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The flight that has set tongues wagging

 | June 16, 2016

The public outrage over a recent trip to Turkey on a luxury jet is a direct result of the government's opaqueness.

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The furore over Rosmah Mansor’s use of a private jet to fly to Turkey last month has revived a question that was asked many times in the not-too-distant past: “Who is entitled to use a government jet or a private jet chartered by the government?”

Defence Minister Hishammuddin Hussein has a lot of learning to do. He has been strident in his defence of the Prime Minister’s wife, who went to Turkey in a luxury Airbus A-319 to pick up an award.

The cost of the lease – RM86.4 million – was paid by taxpayers. This is what Hishammuddin has pretended not to understand. It is the rakyat’s money, not Umno-Baru’s.

If it had been Prime Minister Najib Abdul Razak’s own money, or money donated by Hishammuddin, no one would care. Surely Hishammuddin knows that every sen of taxpayers’ money must be accounted for.

Apparently, this was not the first time, as a government jet was allegedly used in 2014 to pick up an award in Padang, Indonesia.

The authorities knew that this latest exposé was damaging. Rosmah’s aide, Rizal Mansor, claimed that she had a tight schedule. If time was short, why didn’t the Malaysian Ambassador to Turkey pick up the award instead?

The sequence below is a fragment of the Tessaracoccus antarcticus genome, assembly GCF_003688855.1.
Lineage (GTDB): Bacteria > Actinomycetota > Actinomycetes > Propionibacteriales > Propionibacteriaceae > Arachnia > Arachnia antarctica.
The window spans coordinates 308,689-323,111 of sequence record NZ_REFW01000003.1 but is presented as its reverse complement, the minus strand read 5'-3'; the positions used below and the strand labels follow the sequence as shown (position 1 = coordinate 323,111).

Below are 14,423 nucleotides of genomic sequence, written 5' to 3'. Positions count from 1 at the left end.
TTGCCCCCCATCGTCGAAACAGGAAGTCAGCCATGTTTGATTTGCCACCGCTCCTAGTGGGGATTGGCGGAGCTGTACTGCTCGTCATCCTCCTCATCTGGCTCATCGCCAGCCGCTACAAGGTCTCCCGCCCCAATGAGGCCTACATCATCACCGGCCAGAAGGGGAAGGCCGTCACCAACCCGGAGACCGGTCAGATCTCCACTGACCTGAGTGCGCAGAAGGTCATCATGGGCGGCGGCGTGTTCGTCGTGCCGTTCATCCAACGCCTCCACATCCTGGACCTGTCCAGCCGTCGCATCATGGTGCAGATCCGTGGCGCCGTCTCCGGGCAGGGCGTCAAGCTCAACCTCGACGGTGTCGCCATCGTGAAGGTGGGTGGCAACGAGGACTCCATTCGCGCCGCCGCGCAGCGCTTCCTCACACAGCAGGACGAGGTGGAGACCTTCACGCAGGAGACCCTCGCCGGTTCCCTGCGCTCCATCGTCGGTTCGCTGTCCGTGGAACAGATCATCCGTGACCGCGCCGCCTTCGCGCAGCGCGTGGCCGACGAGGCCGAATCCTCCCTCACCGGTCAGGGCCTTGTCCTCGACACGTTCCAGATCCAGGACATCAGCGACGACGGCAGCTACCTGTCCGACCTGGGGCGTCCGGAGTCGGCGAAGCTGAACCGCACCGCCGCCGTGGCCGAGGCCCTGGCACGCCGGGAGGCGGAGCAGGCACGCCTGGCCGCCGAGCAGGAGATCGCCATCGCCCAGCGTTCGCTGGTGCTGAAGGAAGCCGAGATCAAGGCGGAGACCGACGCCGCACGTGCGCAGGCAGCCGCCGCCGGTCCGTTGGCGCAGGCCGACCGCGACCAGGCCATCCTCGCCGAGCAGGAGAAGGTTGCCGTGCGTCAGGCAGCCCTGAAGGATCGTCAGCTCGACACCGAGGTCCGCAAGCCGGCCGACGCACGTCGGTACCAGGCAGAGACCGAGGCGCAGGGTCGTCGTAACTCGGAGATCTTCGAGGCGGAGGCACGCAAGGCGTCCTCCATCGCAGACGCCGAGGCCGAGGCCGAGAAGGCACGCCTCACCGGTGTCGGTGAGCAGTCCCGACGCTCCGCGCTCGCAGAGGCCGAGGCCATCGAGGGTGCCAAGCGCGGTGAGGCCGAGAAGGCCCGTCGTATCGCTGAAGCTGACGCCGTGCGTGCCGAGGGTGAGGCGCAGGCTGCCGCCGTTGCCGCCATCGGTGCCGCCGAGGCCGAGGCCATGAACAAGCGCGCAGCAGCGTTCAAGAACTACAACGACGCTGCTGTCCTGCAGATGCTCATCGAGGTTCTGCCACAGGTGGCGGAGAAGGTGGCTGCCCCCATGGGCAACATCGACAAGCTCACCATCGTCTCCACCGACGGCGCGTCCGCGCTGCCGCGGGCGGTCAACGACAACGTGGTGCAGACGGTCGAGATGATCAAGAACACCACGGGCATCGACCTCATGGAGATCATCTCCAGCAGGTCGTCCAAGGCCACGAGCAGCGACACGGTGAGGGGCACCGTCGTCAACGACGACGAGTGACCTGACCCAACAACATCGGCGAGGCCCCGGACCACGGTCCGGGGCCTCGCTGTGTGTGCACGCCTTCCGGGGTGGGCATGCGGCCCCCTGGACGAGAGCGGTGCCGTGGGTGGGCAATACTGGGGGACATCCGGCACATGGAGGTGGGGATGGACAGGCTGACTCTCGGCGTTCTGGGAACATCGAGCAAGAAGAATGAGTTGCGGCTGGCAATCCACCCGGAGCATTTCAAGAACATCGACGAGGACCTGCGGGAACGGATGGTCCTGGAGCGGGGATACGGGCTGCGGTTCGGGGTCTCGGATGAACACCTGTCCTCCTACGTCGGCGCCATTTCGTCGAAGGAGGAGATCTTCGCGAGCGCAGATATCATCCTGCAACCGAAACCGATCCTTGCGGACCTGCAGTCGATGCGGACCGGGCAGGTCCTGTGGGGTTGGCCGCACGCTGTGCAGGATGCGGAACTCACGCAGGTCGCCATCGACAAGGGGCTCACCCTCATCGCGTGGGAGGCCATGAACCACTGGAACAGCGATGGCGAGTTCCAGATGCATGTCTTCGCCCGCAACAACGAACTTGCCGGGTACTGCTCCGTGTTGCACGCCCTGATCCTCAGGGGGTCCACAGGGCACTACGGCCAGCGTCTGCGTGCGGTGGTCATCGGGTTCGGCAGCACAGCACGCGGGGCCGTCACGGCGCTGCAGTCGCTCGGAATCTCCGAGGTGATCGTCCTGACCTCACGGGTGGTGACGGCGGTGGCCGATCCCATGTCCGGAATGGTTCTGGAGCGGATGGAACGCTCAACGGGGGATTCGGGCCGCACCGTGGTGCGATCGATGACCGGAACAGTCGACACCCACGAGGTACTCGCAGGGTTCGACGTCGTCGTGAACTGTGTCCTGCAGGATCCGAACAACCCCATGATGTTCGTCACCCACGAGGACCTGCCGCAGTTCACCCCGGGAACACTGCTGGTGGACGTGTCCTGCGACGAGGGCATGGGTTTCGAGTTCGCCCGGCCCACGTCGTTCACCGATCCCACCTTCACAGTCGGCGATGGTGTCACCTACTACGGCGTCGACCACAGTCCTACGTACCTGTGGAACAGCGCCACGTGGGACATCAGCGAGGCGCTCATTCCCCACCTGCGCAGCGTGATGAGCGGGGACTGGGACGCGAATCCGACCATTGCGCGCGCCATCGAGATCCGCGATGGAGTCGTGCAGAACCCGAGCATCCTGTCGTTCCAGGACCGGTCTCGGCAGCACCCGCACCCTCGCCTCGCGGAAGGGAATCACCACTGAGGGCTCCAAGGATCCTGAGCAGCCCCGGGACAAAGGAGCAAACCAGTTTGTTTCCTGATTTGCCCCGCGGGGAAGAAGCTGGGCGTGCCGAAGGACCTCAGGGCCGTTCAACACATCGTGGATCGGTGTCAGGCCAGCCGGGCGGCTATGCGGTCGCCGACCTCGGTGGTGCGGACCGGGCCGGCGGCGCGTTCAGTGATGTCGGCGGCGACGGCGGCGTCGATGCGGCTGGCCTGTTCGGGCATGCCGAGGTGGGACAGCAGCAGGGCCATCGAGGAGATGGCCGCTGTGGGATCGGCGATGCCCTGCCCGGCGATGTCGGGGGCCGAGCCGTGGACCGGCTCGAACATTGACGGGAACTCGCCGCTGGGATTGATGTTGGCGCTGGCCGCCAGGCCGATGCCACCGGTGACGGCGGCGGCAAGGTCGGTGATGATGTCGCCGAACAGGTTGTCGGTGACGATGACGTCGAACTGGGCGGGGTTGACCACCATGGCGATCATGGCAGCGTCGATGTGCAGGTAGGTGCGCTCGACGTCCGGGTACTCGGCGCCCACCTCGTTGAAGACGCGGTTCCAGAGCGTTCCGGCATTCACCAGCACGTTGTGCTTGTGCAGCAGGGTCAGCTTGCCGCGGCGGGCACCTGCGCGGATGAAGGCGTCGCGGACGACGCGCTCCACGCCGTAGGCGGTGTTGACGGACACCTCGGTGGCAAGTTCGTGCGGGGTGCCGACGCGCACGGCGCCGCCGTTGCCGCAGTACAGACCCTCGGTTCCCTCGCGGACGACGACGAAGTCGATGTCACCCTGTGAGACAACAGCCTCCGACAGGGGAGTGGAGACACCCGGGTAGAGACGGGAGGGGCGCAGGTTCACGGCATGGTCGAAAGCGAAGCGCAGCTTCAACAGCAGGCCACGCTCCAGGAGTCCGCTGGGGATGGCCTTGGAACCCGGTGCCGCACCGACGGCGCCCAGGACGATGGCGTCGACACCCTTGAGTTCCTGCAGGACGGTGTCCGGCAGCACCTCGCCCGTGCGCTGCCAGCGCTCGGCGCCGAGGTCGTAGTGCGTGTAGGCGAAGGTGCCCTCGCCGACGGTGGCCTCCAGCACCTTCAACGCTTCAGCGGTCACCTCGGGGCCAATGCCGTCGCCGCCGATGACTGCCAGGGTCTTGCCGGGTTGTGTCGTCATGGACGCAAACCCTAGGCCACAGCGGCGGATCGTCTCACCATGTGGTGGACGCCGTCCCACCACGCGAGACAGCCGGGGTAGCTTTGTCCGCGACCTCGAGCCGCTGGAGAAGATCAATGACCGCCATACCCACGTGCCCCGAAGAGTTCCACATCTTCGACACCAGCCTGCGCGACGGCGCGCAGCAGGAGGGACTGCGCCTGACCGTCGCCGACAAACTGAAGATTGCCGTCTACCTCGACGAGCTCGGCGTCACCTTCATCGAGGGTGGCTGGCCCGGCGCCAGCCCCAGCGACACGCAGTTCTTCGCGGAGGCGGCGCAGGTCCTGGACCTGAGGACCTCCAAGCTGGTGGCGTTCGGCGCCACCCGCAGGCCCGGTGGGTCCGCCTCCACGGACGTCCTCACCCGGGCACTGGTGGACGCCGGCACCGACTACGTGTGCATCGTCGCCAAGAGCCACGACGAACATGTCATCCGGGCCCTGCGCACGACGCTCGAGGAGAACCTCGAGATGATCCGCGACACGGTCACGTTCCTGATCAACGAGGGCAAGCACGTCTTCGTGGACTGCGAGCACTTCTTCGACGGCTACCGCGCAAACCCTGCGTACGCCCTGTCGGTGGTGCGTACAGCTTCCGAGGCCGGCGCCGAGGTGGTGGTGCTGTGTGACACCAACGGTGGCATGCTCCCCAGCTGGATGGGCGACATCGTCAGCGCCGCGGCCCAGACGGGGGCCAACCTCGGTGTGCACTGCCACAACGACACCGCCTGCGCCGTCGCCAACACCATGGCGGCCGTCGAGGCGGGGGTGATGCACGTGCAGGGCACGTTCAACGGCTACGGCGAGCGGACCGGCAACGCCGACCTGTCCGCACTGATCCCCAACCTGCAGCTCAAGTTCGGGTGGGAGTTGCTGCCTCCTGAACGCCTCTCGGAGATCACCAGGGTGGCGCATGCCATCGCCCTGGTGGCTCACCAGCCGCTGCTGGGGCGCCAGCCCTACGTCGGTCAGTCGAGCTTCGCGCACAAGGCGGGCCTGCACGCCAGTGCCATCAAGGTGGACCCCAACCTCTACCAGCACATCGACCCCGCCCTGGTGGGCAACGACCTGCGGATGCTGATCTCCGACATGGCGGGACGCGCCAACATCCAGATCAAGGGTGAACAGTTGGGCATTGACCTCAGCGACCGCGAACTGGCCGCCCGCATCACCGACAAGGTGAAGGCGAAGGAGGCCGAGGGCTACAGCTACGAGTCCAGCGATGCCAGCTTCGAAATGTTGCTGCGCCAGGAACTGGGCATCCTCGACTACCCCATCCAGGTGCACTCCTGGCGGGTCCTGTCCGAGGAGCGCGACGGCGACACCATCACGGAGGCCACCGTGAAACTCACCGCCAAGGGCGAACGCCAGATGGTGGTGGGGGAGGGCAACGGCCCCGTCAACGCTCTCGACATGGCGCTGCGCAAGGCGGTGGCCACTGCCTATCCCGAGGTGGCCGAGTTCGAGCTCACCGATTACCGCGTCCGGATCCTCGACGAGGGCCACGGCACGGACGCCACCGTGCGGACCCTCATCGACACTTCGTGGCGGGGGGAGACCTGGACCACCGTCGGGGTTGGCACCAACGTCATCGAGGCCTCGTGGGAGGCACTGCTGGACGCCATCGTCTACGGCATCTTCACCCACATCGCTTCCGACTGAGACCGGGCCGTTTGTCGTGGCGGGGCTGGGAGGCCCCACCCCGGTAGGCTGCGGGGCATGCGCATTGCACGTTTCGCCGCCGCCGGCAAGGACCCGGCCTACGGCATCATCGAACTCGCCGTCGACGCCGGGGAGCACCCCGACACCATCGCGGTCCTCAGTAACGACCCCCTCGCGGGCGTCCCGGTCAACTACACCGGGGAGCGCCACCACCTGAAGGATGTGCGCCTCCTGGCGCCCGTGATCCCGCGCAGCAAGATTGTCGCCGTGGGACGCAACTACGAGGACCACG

In any case, what is wrong with the newly revamped national carrier, Malaysia Airlines Berhad? Any Malaysian citizen would be proud to fly the flag for Malaysia.

Hishammuddin tried to deflect the public’s attention by criticising former PM Dr Mahathir Mohamad, who had flown to Ipoh in a private jet. Mahathir went there to take part in the Kuala Kangsar by-election campaign.

For a start, was Mahathir’s flight paid for by the taxpayer? If it wasn’t, Hishammuddin has really lost his sense of reason. If it was paid for by the rakyat, did it cost several million ringgit? If it was a government jet, why was Mahathir eligible to use it?

Government records are not transparent and the public outrage over the trip to Turkey is a direct result of that opaqueness.

So we come to the vital question: “Who is entitled to use a government jet?”

For a start, how many government jets are there? How much is spent on them? Who has been using them and for what reason?

We are often told that government jets are for use by the ministers and the group of people known as VVIPs, meaning royal personages, like the Yang diPertuan Agong. Who else, apart from the King and his consort, are considered to be VVIPs entitled to fly on a government jet? Would the King’s niece or his aunt be eligible? Does the Lord Chamberlain get to use the jet?

Does the Malaysian government have a list of persons qualified to be called VVIPs?

It is alleged that Najib’s daughter was also on the flight to Istanbul. Is her name in the entitlement list?

Rizal only made matters worse when he tried to justify the presence of the many suitcases in the luxury jet’s cabin. He said the fuel tanks had taken up too much space. So we’re asking, “What did those bags contain?”

Mariam Mokhtar is an FMT columnist.

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